But now we have a chance to hear this label’s product. One of the first releases is Headkeeper by Dave Mason, his second solo album and for me it is one of the best rock records available this year. As an import Headkeeper sold in large quantities, which is hardly surprising now that I have had a chance to hear it.

The record has rather a strange history, apart from its delayed release over here. Dave Mason abandoned the album after completing the five numbers on side one, and the second side is made up of tapes of live performances he made at the Troubadour Club in Los Angeles. Apparently Mason wasn’t happy about the way things were going with the record, and the final mixing etc, was done after his departure. He is reputedly unhappy about the record being issued, partly because of the sound quality and partly, I suppose, because of his differences of opinion with Blue Thumb. But the record, especially side one, is a minor masterpiece of intelligent, adult rock ’n roll.

Usually each song is introduced by two or three of the instruments, which, after a few bars are joined by the rest of the band before breaking into the main body of the song. And the words, unlike the trite verses so often just tagged onto a melody line, offer us images that are both meaningful and evocative.

Side two is partly made up of live versions of songs previously available on Mason’s first solo outing, Alone Together. These lose nothing from being live performances, but if one wanted to bitch about re-offering them so quickly on this new album, you could say they were almost exactly the same in sound quality and deliverance as the originals. The other two tracks on this side are Pearly Queen and Feelin’ Alright?, which are songs Mason has recorded in the past when he was with Traffic.

Mason’s relationship with Traffic was seemingly a love/hate one, and it is apparent now that Mason’s departure robbed that group of a guitar style that was an essential ingredient of their sound.

Throughout Headkeeper the guitar work is excellent, whether as part of the over-all sound or on a solo break. The guitar solo on the title track is especially stunning.

The total togetherness the album achieves is obtained from the use of accompanists such as Lonnie Turner (bass) and Mark Jordan (organ and piano). The combination of piano and swirling organ in A Heartache, A Shadow, A Lifetime on side one creates a perfect mood for the romantic lyrics.

In conclusion, records as good as this are hard to find. The album market is continually flooded with many inferior products, which means quite a few fine records go unnoticed. At least give this a listen. I’m sure you won’t be disappointed.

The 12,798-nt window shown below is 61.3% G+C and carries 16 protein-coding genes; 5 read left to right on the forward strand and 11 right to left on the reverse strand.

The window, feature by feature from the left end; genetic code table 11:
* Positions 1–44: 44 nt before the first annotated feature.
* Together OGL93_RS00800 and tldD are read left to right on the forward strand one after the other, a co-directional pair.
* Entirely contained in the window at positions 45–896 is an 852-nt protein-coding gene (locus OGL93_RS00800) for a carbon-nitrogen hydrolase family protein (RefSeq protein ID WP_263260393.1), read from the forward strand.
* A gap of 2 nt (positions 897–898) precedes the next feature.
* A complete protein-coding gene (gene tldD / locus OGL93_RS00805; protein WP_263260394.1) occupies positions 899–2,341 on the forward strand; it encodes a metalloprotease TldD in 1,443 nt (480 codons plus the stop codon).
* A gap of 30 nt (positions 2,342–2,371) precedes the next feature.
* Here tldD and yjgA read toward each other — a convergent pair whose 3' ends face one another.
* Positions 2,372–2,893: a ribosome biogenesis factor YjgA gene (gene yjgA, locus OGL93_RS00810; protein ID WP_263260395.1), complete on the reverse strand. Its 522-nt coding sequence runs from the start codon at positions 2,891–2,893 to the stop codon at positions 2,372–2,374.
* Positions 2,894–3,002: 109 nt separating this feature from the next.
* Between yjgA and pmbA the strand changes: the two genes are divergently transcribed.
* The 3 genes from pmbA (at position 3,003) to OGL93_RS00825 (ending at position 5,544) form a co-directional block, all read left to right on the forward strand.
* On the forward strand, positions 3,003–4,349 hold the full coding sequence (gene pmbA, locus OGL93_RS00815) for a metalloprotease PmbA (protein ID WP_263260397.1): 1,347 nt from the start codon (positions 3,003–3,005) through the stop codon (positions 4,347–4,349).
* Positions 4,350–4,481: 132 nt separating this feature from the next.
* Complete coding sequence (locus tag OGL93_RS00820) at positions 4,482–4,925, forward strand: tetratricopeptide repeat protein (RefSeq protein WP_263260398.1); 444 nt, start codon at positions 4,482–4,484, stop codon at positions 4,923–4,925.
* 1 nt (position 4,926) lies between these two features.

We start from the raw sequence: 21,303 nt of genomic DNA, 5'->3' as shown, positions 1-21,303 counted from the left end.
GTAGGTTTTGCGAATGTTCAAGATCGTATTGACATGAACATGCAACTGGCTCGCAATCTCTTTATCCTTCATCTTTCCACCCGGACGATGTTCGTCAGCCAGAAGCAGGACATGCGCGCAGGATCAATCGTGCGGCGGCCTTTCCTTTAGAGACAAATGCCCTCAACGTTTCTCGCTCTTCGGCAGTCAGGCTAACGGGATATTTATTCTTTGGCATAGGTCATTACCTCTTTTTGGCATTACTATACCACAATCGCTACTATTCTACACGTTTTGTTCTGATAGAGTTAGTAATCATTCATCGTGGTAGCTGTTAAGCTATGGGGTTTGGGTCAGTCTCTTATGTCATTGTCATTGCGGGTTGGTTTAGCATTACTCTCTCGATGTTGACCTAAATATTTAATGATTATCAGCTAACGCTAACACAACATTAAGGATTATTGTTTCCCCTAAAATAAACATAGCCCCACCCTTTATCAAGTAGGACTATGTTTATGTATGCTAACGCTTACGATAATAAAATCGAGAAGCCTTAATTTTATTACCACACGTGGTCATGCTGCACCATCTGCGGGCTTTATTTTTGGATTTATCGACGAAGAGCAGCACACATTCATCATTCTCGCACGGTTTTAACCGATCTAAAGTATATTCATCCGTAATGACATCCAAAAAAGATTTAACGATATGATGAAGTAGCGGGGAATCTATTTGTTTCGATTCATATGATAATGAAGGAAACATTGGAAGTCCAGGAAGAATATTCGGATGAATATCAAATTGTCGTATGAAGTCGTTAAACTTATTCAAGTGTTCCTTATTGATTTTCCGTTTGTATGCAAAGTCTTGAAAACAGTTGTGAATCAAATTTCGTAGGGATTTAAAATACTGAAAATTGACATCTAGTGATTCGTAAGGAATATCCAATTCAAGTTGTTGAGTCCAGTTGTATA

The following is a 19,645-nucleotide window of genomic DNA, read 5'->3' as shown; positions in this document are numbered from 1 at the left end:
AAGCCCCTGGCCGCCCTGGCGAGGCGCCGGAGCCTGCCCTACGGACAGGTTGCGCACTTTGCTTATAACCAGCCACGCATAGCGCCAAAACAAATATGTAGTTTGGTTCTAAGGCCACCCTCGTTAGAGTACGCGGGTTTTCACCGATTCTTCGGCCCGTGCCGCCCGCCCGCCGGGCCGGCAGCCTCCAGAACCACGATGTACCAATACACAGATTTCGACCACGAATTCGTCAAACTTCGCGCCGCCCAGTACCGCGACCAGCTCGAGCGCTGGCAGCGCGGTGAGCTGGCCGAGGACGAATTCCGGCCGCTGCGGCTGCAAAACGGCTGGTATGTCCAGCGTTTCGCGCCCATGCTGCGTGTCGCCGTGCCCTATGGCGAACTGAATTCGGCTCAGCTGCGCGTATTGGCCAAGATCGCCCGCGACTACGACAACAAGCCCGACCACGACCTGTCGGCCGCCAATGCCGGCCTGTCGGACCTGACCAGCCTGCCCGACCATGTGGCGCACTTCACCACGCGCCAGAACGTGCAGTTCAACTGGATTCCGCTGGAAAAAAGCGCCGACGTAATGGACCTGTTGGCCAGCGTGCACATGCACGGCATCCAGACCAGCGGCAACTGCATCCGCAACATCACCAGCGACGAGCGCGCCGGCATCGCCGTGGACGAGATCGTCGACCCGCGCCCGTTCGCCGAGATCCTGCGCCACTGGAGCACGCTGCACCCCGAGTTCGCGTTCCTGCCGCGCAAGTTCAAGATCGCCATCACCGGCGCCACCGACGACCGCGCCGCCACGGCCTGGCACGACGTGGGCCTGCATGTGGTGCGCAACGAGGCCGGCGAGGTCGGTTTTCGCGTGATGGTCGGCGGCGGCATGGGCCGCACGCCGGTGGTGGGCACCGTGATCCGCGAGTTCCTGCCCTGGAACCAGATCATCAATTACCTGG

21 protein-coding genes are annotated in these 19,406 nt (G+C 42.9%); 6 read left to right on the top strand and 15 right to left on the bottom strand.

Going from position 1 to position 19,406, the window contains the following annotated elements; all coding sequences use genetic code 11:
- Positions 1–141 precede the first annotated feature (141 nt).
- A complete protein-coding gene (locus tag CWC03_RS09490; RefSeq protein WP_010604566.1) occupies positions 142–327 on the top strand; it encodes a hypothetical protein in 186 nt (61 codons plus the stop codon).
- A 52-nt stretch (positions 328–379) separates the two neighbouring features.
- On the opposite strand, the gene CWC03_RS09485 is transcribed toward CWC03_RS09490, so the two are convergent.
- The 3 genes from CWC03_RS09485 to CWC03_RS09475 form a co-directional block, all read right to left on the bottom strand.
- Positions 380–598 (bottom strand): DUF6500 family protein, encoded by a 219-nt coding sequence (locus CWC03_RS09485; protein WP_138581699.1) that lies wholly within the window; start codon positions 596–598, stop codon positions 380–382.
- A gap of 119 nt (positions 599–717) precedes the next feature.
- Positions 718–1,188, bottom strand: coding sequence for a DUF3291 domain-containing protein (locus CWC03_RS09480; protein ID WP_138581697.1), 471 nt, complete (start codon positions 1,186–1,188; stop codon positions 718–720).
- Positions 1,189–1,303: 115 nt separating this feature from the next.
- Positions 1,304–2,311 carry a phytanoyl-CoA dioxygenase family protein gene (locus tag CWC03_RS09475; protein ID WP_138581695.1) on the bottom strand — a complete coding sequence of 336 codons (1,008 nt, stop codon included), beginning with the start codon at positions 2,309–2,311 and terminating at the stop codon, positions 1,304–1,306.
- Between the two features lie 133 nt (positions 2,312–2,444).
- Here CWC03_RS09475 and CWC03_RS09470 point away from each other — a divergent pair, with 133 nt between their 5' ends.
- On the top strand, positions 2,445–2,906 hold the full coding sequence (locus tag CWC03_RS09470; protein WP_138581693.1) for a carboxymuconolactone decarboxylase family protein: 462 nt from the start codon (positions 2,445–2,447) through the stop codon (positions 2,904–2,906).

The second Blue Thumb disc to come out is Striking it Rich! by Dan Hicks & His Hot Licks. This is Dan Hicks and his group’s third album, but his first two, for the American Epic label, have never been released here.

An easy description of the music presented here would be happy and unpretentious. The album, you see, is impossible to categorise. A friend commented that it was ‘high class musak’, which may be true, although I find the carefree singing and playing too well done to be passed off as just that.

At times I am reminded of Lambert, Hendricks & Ross, Louis Jordan & His Tympany Five and King Pleasure; in parts, of harmony groups from the fifties, and the album is dotted with nearly every musical cliche in the book.

I am left in a state of wonder by the instrumental solos all through the record, apart from being generally puzzled about the group’s musical background. For instance, the violin break on I Scare Myself is superb, as is the guitar/violin solo/duet on Walkin’ One and Only.

For me this is an immensely enjoyable record. Hear it yourselves and make up your own minds.

Enormous Vacuum

“Great M.G.M. Film Themes” –
M.G.M. Records 2353060

19720901-13 – is quite frankly simply and utterly boring and does little justice to the great films the music comes from After listneing to the record twice I still have no sense of the atmosphere of the films, most of which I have seen

The themes from most of the successful M.G.M. films are featured on this record: — Ben Hur, Ryans Daughter, Dr.Zhivago, Where Eagles Dare, etc., etc. However, once again separating music from its film, even when it comes from the original soundtrack, highlights the fact that it is usually played totally without expression, just creating an enormous vacuum.